“Some of medicine’s frailties are new; some are of long standing. But what the pandemic has exposed … is painfully clear. Medicine needs to do more than recover; it needs to get better.”
Writing in the April 23 Salt Lake Tribune, Greg Elliott, M.D., quoted Theodore Woodward — our professor of medicine: “Believe half of what you read, and half of what you hear.”
I am a child of the early 1930s — depression, FDR, Hitler and much more. Medicine in those days was primitive as compared to now. Mostly, therapeutics were surgery, digitalis, aspirin, laudanum and a lot of hope. Antibiotics came in the late 30s. Much more than today, families struggled with suffering, disease and fear of early death.
In my family, with a dentist father, my memory is that hungry, homeless strangers knocked on the backdoor of our Chicago home seeking a meal. My mother would, hesitantly, give a plate of eggs and bacon through our back door. Many of the transient homeless probably had undiagnosed disease. That was an old normal.
Fast-forward to 1948 and another old normal: My family physician prescribed steam for my beet-red sore throat instead of sulfa or penicillin. I learned a few weeks later, he wasn’t up on his medical science, as I developed rheumatic fever and a heart murmur. Antibiotics were available in 1948, but he prescribed teapot steam. (Professor Woodward would probably say: keep up with your journals!)
After graduating from medical school in 1958, I carried these memories into internship, residency and radiology practice, beginning in 1963. Since then, medicine has changed more than earlier years. Insurance, for instance, became private — a lot of it provided by employers — and public with Medicare and Medicaid, serving the elderly and the uninsured — within authorized limits. (With the pandemic, the uninsured have no recourse. The ER or nothing.)
Other than tremendous improvement of medical science, the current “normal” during the pandemic shows many deficiencies — the system is bleeding from severe wounds. The pandemic altered regular medical care in favor of coronavirus care with emergency rooms erecting tents to triage patients depending on those sick with the virus and those with other illnesses. Care for non-COVID-19 patients, such as heart disease, cancer, diabetes or elective surgery, has been cut.
The Mayo Clinic projected losses in 2020 of $900 million as compared to profits of $1 billion in 2019. Mayo has furloughed workers and cut doctors’ pay to control the hemorrhaging of income.
In a April 6 Salt Lake Tribune commentary, board chair Gail Miller and CEO Marc Harrison report Intermountain Health Care will cut pay of contract providers who are seeing 30% to 50% fewer patients and redeploy “some hospital-based providers [to] … InstaCares or our tele-health service, where volumes are high.”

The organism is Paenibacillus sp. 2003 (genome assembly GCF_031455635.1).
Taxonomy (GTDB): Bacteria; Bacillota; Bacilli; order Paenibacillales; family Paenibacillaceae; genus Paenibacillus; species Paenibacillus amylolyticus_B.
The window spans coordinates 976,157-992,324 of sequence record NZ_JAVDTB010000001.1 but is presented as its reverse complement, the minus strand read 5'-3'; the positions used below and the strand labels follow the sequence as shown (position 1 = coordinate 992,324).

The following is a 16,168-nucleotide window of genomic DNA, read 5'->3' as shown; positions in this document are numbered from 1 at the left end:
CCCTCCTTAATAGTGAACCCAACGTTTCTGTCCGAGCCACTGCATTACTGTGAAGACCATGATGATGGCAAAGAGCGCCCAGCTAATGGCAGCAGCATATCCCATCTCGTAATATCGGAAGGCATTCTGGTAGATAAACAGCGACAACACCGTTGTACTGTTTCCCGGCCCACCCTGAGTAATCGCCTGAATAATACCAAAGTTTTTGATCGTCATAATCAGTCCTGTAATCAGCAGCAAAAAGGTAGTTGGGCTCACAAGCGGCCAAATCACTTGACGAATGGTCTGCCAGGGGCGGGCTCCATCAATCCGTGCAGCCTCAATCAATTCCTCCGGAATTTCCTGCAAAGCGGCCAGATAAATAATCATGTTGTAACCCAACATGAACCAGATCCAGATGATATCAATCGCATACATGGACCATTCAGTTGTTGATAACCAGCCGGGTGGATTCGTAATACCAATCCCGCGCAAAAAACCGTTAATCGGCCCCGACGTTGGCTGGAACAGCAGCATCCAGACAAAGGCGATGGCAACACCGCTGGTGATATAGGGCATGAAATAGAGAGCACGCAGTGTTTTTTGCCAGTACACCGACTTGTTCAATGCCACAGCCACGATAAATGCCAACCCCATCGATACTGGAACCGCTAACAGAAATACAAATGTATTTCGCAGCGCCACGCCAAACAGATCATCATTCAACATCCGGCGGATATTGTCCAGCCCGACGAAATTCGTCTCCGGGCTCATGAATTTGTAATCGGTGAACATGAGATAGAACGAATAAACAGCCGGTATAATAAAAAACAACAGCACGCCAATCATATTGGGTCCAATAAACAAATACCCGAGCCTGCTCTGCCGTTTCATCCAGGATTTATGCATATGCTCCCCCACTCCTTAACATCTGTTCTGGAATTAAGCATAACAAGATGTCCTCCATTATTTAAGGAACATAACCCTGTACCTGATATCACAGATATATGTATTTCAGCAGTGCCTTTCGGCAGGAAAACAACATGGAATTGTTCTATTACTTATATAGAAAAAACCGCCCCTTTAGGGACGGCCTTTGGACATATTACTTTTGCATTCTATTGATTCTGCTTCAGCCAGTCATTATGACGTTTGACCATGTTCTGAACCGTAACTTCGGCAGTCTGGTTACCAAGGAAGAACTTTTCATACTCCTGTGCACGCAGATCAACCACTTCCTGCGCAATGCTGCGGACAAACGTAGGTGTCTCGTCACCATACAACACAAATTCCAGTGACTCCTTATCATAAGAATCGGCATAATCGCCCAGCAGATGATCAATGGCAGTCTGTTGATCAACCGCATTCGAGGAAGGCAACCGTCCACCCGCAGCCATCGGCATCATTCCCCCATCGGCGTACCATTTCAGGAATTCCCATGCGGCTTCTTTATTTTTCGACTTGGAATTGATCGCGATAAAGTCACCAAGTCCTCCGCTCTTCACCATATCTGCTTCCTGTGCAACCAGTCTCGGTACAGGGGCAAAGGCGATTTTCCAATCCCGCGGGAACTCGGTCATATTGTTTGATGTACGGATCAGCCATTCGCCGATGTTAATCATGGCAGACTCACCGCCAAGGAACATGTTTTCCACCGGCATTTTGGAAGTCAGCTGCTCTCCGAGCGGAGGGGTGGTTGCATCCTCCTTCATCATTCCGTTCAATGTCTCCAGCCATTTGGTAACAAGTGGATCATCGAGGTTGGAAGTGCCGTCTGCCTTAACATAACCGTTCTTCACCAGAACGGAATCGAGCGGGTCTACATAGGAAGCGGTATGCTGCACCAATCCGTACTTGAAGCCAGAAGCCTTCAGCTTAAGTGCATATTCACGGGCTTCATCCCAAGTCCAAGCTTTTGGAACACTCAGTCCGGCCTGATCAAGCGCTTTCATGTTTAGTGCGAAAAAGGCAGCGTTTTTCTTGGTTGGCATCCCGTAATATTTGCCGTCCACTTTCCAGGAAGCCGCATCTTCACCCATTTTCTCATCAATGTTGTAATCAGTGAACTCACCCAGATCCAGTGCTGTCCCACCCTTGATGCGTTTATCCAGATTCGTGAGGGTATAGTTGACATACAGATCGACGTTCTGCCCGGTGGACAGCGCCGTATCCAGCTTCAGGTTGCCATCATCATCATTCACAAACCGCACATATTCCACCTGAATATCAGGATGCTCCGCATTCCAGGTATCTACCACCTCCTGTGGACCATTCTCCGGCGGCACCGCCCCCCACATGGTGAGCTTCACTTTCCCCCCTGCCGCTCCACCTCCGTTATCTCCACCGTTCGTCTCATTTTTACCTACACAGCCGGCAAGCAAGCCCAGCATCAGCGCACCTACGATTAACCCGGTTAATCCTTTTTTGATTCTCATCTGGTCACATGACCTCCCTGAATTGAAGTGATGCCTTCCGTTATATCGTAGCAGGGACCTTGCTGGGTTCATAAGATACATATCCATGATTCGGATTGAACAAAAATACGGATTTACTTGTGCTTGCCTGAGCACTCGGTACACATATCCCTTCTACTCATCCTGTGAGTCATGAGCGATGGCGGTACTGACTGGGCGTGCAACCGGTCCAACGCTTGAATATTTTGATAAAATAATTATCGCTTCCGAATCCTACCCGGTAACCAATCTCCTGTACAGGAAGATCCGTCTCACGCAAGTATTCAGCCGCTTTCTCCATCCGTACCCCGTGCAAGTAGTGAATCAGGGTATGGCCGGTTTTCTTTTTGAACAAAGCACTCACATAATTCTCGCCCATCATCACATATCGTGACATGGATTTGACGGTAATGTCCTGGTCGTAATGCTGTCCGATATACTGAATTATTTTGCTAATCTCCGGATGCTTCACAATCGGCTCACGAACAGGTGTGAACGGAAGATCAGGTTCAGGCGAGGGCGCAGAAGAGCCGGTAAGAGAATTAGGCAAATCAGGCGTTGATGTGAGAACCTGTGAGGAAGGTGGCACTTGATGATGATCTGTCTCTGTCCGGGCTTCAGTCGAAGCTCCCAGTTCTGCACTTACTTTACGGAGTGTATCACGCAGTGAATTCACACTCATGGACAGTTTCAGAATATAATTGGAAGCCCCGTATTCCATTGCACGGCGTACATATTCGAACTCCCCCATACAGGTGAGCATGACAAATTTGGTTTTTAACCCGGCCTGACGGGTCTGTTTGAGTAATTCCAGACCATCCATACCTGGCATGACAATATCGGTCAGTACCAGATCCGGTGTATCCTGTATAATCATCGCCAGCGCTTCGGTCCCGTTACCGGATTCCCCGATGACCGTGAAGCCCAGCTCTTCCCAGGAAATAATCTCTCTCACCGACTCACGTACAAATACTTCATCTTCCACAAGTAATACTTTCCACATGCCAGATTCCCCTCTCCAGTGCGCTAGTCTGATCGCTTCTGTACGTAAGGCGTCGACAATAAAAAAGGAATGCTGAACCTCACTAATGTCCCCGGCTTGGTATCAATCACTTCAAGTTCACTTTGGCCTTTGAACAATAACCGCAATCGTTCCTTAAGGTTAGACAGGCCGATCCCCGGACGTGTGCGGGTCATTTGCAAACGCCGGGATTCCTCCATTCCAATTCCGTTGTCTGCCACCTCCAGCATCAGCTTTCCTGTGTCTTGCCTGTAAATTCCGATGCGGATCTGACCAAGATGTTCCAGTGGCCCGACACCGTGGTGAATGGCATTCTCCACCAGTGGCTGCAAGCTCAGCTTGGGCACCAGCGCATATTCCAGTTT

The American Academy of Family Physicians surveyed their members, learning that 48% have cut employees hours and 22% have laid off employees. How will our medical system manage this recession? What changes will occur as thousands are dead and millions threatened?
Employer-based insurance omits the unemployed. The unemployed need medical care, but millions — 38 million and counting — are bare for all illness. Many jobs have evaporated. Donald Berwick, former administrator of the Centers for Disease Control, said in the Journal of the American Medical Association, "This pandemic will force us to consider reform in our health care system with greater emphasis on public health, safety of our medical workforce and virtual medical care, using Skype or Zoom. Also, we should ratchet down the inequities to the disadvantaged.”
The “new normal” should include these goals.The upcoming election is the key to the future. Without a progressive leader and Congress, we can only expect more of the same; Trumpian Republicans focus on profits and the economy — not serving the needly or distressed.
Now is the time for medical reform. As Victor Frankl said years ago in his book “Man’s Search for Meaning,” “Between stimulus and response, there is a space. In that space is our power to choose our response. In our response lies our growth and our freedom.”
Reform of the practice of medicine can come from this COVID-19 natural disaster. As Mukherjee said in the quote above: “Medicine needs to do more than recover; it needs to get better.”
Richard H. Keller, M.D., Salt Lake City, is a retired radiologist, formerly chief of the Cottonwood and Alta View Hospital Radiology Departments.